The job boards may be looking a bit bleak right now, but even if your dream gig isn’t jumping out at you, there’s a strong chance that some of the available positions you’re coming across are a close match to what you’re actually looking for. They may not be the jobs you want to apply to, but that doesn’t mean they don’t hold some value.

Read through the descriptions closely, paying attention to requirements and responsibilities. These two subheads are chock-full of useful information that can aid you in prepping your materials (e.g., your cover letter and resume) and figuring out if there are any holes in your skill set. If one job requires Photoshop, you’re probably OK not knowing it—but if every single position you’re interested in does, it might be time to brush up on your knowledge.

You’re not surprised to see this here, are you? There’s a reason it’s commonplace advice: Your resume really matters. As the first look into who you are, where you’ve come from, and what you’ve accomplished, it has to be up-to-date, typo-free, and relevant to your industry and the jobs you’ve set your sights on. (Most hiring managers don’t want to know about your brief bartending stint two summers ago when you were figuring out how to transition to interior design.)

Focus on listing your most important work experiences, getting rid of that objective statement, and quantifying your bullet points (which, yes, you can do even if your job doesn’t involve numbers). While you’ll have to tailor it for each position, getting it into shape will make that a much shorter task, rather than an all-day event.

It’s true that now may not be the best time to network and reach out to anyone and everyone who might be of assistance to you in your job search, but that doesn’t mean you can’t at least get the ball rolling. Do your research, scan your brain, and scroll through your LinkedIn for potential people to contact.

Make an exhaustive list, narrow it down, and then begin drafting emails. I’d recommend waiting until at least a few days after the holidays have ended to actually send your carefully crafted emails or LinkedIn messages, keeping in mind that most people who took time off will be inundated with emails on their first day back in the office. And you definitely don’t want yours to get lost in an overflowing inbox.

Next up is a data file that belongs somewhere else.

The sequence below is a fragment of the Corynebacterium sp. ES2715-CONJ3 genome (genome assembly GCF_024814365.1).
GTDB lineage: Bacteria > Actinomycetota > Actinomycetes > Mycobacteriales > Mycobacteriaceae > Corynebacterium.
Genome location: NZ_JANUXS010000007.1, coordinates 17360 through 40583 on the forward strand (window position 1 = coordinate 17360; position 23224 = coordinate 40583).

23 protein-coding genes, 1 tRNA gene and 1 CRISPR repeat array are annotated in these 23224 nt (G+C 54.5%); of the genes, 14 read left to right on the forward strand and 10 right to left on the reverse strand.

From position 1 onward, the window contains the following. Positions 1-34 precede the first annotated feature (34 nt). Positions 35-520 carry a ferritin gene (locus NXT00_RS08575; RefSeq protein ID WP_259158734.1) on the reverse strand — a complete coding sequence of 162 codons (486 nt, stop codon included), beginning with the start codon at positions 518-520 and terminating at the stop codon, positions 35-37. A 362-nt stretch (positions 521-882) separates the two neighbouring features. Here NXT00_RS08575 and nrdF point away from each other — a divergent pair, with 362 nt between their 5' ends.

Not sure what to say? We’ve got help-me-find-a-job email templates for you right here.

So you haven’t quite mastered Twitter. Or, maybe your understanding of LinkedIn leaves a lot to be desired. Or, your Facebook page contains an awful lot of questionable photos from college. Now is a fantastic time to clean up and polish your social media accounts (a.k.a., deleting anything that’s NSFW—and turning privacy settings on if there are any lingering doubts).

In more and more industries, some kind of social media presence is more or less a requirement. Figure out now how much cred your industry gives to it, and act accordingly. And even though most people will be out of the office, they’ll still be checking their notifications. So you can be active where it’ll benefit you in your search and connect with people in your industry.

There’s nothing worse than getting to a certain exciting point of your job search (the post-interview request for references, yes!) and scrambling to make sure you have a) solid references (and their permission), and b) accurate contact info for aforementioned solid references.

Being confident that your former supervisor only has good things to say about you isn’t enough. It’s both considerate and professional to ask to use someone as a reference—and important to let him or her know what you’ve been up to.

Once you have your names lined up, check to make sure you have a current phone number and email address for each. Have this information at the ready so that if and when a hiring manager requests it, you have one less thing to worry about.While some things—sending resumes and cover letters and following up with contacts—may be best left alone until the holidays are but a mere Instagram memory, there are plenty of other easy and pain-free steps you can take in the meantime. Then, when January rolls around, you’ll be able to hit the job search full-sprint.